Tsunami hits Solomon Islands

Posted on 10 April 2007
A powerful tsunami that crashed into the low-lying parts of the Solomon Islands' Western Province on 2 April, 2007, has killed dozens and left thousands homeless.

The tsunami was triggered by a large 8.1-magnitude earthquake centred at sea 345km north-west of the island nation's capital, Honiara. Three metre high waves were reported in some areas, wiping out entire villages and causing extensive damage to the environment.

"You could see the water retreat, going way back out and exposing the coral reef that surrounds the island. It was completely dry and everybody knew there was going to be a wave. People just ran...trying to get to high ground," said Laura Vallee, WWF's Conservation Manager for the Solomon Islands based in Gizo.

The great concern is for those people who have not only lost their homes and possessions but also their livelihoods from the sea.

Coastal resources are particularly important in Western Province, where many communities rely on fish as a valuable source of protein.

The island of Ghizo, close to the earthquake's epicentre, bore the brunt of the devastation. WWF's project office on Ghizo suffered damage, but all 15 staff members, including four community-based field staff on some of the smaller outlying islands - Ranongga, Vella Lavella, Kohingo and Kolombangara - are all accounted for and safe.

Staff members have temporarily put aside their conservation work to assist in humanitarian relief efforts following the earthquake and tsunami. The office will then help assess damage to the marine and terrestrial environments and contribute to environmentally-sound reconstruction efforts.

For the past ten years WWF has been working in the Solomon Islands, focusing on community resource conservation and development, with an emphasis on forest and marine protection.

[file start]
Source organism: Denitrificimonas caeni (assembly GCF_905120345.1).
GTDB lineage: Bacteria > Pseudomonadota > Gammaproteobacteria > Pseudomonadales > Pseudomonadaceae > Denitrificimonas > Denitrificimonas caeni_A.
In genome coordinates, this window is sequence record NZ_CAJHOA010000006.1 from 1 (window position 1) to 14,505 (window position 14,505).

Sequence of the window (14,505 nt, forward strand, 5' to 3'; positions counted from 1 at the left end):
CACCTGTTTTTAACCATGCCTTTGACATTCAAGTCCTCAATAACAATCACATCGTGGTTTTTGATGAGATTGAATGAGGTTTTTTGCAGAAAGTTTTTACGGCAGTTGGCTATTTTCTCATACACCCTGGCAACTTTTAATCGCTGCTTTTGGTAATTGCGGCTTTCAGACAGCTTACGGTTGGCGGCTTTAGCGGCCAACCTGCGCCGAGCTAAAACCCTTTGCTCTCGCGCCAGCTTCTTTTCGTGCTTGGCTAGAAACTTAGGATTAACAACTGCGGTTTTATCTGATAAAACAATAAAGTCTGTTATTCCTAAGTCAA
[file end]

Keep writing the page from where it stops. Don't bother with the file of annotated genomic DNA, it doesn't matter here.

Initial reports from the WWF Solomon Islands office indicate that the marine and coastal environment have been badly damaged by the tsunami, including the Gizo Marine Conservation Area (GMCA). On nearby Ranongga Island, along the villages from Peinuna to Ombobulu where WWF has been working with the communities to establish marine protected areas, coral reefs in the marine protected area are dying after being uplifted out of the sea by three metres; the shoreline has extended out to sea by up to 70m. Coral reefs off of Njari Island, the site of the second highest number of fish species ever recorded in a WWF survey for the area and a key MPA site in the Gizo Marine Conservation Area, have been reduced to rubble. Parts of the MPA established by the Boboe community on Kohingo have also been damaged and a coral farm established as a sustainable livelihood project has been badly damaged.

"This is bad news from a marine ecosystem point of view and the future livelihoods of people around here. Ranongga Island, on the side facing Gizo, has lifted up to 3 metres in parts and has suffered landslides on the opposite side of the island. The MPA that we were working with - field assistant Cherry Tanito's community - is now 3 metres out of the sea and his village of Neami is now 70 ms from the shore - it used to be only about 10 ms away. All of the houses in Cherry's village have been flattened." - Jackie Thomas, WWF Country Programme Manager, WWF Solomon Islands.

The Gizo Marine Conservation Area (GMCA) has more than 10 MPAs including Njari Island and many sites which are community owned and managed. However, several are on the southern side of Gizo which bore the brunt of the tsunami wiping out many of the villages of those communities partnering with WWF in the GMCA. No assessment of these sites has been undertaken but it can be expected these reefs will have suffered severe damage from the earthquake and the tsunami.

WWF International has allocated funds to assist WWF staff and their families with immediate needs. An organization-wide appeal for donations by WWF staff for affected colleagues in the region will also be launched in the coming weeks.

For further information, contact Doreen Linga or Ashwini Prabha